Key Performance Indicators
Enabling Organizations to Embrace, Track, and Optimize the Development of DCTs.
Why Are Key Performance Indicators Important?
Key performance indicators (KPIs) are essential to evaluate the impacts of DCT adoption and improvement. The goal is to achieve faster enrollment, better patient engagement, improved patient experience, and enhanced patient diversity. These KPIs will support research sponsors, CROs, and DCT technology and services provider companies in evaluating the utility and impact of DCTs on drug development applications.
Our Ask of You
Please identify 1–2 studies in your organization to test these metrics. The test can be done retrospectively (i.e., studies that are complete or in progress). The goal of the test is twofold:
1. Is it simple to create and analyze these metrics? Is it easy to set up the metrics assessments?
2. Are these metrics useful in quantifying DCT methods and impact?
How to Utilize the KPIs:Implement a metrics collection approach early in study execution and identify from whom data would be collected/generated. If possible:
- Use data from a similar study in trial design/patient population as a "control" for the metrics in your DCT study or, if the study has different arms using traditional and DCT methods, use your own study as a control.
- Find ways to compare metrics in countries or sites using DCT methods compared to those not using the methods.
- Consider using any additional operational metrics that are typical for a traditional trial in your organization. That will offer you a great understanding of your trial’s ‘health’.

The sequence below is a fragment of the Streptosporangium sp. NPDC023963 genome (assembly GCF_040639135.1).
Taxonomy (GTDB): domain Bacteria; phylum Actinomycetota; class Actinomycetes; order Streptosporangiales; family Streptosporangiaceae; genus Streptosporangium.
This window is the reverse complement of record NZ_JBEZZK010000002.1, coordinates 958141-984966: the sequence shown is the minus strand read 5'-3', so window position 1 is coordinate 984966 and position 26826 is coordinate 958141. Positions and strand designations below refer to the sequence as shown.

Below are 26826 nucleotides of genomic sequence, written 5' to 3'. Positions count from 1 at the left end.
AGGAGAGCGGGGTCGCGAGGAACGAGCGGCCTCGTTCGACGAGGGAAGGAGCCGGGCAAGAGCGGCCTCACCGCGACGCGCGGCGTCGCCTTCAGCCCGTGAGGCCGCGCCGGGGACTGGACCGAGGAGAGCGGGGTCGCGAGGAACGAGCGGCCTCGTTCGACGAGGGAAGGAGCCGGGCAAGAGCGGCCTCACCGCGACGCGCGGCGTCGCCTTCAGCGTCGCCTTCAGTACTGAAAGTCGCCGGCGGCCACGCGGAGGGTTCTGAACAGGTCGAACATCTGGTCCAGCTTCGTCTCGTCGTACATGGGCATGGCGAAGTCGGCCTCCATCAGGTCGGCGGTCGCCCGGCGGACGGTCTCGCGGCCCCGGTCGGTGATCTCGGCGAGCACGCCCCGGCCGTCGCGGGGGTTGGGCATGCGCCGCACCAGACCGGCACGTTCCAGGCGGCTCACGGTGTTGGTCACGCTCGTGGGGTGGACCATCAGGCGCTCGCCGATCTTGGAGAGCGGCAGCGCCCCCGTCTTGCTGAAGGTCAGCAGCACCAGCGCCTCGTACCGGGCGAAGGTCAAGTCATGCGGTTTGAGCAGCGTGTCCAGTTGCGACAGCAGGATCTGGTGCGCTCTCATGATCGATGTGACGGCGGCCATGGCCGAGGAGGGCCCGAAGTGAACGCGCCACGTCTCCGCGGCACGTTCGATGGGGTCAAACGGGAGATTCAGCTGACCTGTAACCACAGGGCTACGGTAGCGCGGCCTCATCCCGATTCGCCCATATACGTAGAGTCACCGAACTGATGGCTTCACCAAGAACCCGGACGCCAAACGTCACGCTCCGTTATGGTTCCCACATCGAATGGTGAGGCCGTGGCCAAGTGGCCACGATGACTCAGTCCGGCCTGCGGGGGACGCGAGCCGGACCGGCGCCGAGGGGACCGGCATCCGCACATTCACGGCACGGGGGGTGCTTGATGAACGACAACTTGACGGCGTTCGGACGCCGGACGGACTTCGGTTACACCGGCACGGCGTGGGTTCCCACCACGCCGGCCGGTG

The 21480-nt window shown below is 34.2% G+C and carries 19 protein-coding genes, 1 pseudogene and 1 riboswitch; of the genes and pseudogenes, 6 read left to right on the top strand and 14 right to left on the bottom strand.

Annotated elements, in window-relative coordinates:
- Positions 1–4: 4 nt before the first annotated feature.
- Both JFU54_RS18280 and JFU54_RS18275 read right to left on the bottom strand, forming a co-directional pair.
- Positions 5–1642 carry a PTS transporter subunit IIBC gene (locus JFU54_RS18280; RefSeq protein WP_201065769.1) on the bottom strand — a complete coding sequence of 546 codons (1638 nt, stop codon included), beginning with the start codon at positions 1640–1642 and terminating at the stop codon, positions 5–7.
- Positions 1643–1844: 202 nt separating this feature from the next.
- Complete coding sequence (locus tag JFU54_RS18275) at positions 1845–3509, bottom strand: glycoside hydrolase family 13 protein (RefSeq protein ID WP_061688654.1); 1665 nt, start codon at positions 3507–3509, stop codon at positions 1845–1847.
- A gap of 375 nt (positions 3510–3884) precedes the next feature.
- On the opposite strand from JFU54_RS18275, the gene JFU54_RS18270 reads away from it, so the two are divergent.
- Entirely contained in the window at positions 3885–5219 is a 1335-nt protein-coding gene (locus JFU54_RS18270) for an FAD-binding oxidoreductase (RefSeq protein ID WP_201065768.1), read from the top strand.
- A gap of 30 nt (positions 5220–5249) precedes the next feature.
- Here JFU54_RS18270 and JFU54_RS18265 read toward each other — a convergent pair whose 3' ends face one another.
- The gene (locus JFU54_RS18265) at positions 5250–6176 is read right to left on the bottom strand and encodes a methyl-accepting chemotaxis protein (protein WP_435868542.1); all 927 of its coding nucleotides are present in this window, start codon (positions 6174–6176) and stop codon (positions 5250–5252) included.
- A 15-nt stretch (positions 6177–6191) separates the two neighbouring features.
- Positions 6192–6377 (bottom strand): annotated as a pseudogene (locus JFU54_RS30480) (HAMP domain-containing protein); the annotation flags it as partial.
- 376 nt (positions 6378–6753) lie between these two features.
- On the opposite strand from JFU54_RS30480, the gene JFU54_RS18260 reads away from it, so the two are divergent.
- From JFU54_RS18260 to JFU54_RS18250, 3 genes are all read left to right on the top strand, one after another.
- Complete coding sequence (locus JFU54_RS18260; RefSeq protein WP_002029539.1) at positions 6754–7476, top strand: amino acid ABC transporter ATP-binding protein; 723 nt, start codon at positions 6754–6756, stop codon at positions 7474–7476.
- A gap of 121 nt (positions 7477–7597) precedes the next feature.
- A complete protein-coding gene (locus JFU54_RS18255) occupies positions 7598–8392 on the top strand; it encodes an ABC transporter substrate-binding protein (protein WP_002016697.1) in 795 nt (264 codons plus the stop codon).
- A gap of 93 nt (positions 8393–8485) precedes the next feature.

When to use the metrics:
Assess metrics at key points in study execution as well as at study completion. For example, consider an interim metrics assessment at 25% of recruitment and 50% of recruitment goal. The metrics results may identify some within-study changes to your DCT implementation strategy.
KPIs for Improved
Decentralized Clinical Trials
|1||Patient, sites||Likelihood to engage in a DCT||Satisfaction score at different points in time|
|2||Patient, sites, sponsor||Patient drop out % for a “patient decision”||Voluntary dropout and patients lost to follow-up|
|3||Sites, sponsor||Number of adverse events reported per number of randomized participants||Total number of AE and SAE
|4||Sites, sponsor||Speed||Enrollment rate per site or time period between FPI and LPI|
|5||Sites, sponsor||Diversity & Inclusion||Depending on the diversity domain needed (race/ethnicity, geography, age, sex, cultural/linguistic if available)
|6||Sites, sponsor||Cost||Total trial budget (planned and actual)
Cost of specific DCT elements (eg: technology platforms, DHTs, home nursing, etc)
|7||Sponsor||Patient load per site||Measure optimization of workload by comparing the number of patients enrolled per DCT site vs. brick & mortar site|
|8||Sponsor||Database lock timelines||Database lock - LPLV (telehealth visit in the case of DCT)|
|9||Sponsor||Compliance||Site protocol deviations
Patient compliance (eg: on medicine, attending appointments)
|10||Patient||Re-inclusion of patient in CT due to DCT facility||Measure the hypothesis that greater eligibility can be reached by a DCT
Consider an analog method, for example: patients choosing rideshare services, engagement reminders